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Unread February 3rd, 2006, 09:59 PM
James Pretzer James Pretzer is offline
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Default Further thoughts on dose response relationships in CBT

Your point that it wouldn't make sense to "sort of half-introduce people to the ideas of CBT" is a good one. Reducing the "dose" of CBT to the point where the ideas are presented inadequately should render the treatment ineffective. Increasing the time spent presenting the ideas of CBT beyond the point where the concepts have been communicated adequately might not increase the effectiveness of treatment very much. This makes it sound as though we wouldn't find much of a dose response relationship in CBT (i.e. once there has been enough treatment to adequately introduce the important ideas, additional treatment wouldn't do much to increase effectiveness and therefore we should just do short-term treatment).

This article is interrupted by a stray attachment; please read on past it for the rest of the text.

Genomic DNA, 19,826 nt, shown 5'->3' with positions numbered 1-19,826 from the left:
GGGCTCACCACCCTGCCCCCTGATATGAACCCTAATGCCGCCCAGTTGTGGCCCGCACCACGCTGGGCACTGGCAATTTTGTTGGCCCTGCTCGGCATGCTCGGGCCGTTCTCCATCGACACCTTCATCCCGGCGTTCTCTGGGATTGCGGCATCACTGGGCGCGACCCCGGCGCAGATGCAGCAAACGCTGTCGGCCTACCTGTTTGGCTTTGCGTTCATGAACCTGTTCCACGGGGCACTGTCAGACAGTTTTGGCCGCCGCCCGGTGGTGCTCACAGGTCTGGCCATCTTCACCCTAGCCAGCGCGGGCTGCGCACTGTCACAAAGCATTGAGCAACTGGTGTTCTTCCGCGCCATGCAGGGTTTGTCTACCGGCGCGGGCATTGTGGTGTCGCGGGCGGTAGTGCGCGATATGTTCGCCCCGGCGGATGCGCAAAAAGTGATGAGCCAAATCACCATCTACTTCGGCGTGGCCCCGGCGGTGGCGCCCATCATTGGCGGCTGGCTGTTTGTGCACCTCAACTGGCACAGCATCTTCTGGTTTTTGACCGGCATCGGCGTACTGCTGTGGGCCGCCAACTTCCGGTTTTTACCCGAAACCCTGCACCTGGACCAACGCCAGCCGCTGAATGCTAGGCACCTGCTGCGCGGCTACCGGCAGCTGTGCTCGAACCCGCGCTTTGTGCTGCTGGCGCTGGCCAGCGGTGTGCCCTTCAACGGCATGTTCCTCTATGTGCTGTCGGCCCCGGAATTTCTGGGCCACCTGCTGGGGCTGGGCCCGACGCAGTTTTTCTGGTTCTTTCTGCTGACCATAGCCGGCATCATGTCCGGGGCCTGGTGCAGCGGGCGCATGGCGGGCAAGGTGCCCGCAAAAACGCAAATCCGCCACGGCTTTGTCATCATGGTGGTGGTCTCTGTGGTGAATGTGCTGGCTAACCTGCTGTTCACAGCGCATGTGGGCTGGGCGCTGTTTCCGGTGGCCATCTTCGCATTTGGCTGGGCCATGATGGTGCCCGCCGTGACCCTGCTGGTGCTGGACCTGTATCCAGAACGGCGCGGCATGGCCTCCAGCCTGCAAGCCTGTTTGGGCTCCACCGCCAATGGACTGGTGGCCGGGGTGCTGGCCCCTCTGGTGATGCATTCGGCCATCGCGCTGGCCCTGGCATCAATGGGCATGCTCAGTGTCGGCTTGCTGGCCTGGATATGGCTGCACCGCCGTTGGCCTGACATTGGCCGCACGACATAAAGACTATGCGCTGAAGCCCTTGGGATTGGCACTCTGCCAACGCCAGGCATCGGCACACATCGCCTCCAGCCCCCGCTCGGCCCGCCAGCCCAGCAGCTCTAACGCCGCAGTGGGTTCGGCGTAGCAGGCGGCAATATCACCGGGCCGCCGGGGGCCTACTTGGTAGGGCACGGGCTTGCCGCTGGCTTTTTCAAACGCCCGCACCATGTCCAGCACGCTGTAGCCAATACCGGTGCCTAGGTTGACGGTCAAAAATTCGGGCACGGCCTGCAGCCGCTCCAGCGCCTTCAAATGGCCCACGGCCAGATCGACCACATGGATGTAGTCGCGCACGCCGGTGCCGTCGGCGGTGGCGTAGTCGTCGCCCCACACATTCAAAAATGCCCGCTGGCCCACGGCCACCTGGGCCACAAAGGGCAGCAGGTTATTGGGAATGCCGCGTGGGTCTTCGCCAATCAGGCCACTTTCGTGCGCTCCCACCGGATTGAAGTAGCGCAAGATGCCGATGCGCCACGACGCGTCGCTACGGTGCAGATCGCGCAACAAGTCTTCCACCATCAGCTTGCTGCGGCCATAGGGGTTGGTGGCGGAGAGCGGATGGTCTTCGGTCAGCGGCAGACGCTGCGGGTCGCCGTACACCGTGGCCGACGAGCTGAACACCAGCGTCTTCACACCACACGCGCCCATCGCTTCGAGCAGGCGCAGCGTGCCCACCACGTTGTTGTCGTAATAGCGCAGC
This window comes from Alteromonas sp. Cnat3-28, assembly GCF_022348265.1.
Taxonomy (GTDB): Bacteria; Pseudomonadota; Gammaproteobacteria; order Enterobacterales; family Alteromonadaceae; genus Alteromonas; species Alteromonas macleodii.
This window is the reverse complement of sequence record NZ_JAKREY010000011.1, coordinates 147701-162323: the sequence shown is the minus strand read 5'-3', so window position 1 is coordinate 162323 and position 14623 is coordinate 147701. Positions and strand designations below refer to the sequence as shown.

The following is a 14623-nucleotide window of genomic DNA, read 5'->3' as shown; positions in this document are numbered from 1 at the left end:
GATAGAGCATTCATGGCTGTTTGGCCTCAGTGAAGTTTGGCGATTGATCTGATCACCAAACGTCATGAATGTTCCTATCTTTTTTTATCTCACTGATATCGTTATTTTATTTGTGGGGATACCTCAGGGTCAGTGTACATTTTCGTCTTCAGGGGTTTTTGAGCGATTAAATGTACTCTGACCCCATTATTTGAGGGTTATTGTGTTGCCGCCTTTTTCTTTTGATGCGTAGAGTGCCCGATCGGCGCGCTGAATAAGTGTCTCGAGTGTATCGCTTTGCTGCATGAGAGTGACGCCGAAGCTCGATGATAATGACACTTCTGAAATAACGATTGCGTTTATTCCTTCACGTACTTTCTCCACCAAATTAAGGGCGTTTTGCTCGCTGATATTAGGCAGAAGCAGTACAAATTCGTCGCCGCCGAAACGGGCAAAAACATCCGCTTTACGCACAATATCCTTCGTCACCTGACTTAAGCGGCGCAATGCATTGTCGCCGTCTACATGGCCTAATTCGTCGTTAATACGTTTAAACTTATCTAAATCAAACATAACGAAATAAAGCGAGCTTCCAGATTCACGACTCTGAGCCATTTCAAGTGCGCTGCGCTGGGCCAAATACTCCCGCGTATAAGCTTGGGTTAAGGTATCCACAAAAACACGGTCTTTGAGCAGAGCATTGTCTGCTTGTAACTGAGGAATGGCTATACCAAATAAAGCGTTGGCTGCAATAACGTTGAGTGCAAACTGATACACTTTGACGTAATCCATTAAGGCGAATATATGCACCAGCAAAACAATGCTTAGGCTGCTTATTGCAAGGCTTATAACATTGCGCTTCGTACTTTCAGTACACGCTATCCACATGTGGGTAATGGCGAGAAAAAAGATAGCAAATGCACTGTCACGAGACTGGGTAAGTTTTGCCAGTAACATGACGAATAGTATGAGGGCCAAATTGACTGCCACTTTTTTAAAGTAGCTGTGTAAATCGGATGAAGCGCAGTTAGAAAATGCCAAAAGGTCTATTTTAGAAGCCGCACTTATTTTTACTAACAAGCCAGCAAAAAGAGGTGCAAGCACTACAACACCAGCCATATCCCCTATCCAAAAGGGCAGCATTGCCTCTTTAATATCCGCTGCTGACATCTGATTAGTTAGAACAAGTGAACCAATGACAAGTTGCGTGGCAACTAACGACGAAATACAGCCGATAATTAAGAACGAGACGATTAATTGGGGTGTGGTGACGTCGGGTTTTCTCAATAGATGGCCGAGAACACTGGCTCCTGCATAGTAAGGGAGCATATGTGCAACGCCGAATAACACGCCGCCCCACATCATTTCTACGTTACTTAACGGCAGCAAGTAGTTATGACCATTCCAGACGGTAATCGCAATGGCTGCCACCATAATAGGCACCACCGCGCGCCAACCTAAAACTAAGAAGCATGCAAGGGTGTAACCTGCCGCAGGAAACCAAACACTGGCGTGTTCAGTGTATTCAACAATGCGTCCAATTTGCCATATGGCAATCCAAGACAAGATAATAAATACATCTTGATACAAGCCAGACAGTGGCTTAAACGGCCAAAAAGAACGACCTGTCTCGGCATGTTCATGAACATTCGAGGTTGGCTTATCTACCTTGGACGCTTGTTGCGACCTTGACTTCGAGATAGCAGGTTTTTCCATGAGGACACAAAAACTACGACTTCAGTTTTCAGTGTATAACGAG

However, there's more to effective CBT than introducing people to the ideas (otherwise, all we'd need to do is hand clients a good self-help book). Once the basic ideas have been introduced it takes time to apply them to specific problems, to complete homework assignments, to perform behavioral experiments, to learn new coping skills, to identify and modify dysfunctional beliefs, etc. With many of these interventions, I'd expect there to be a dose-response relationship. For example, a dozen behavioral experiments should accomplish more that two or three behavioral experiments, taking the time to modify all of the dysfunctional beliefs should accomplish more that just modifying one or two dysfunctional beliefs. More research is needed to know for sure, but my bet is that longer-term CBT will usually accomplish more than short-term CBT.

In practice, my preference is to apply CBT in an open-ended way where we persist until the client's goals are accomplished. Sometimes therapy is quite short-term because the client's goals are accomplished quickly, and sometimes it is quite long-term.
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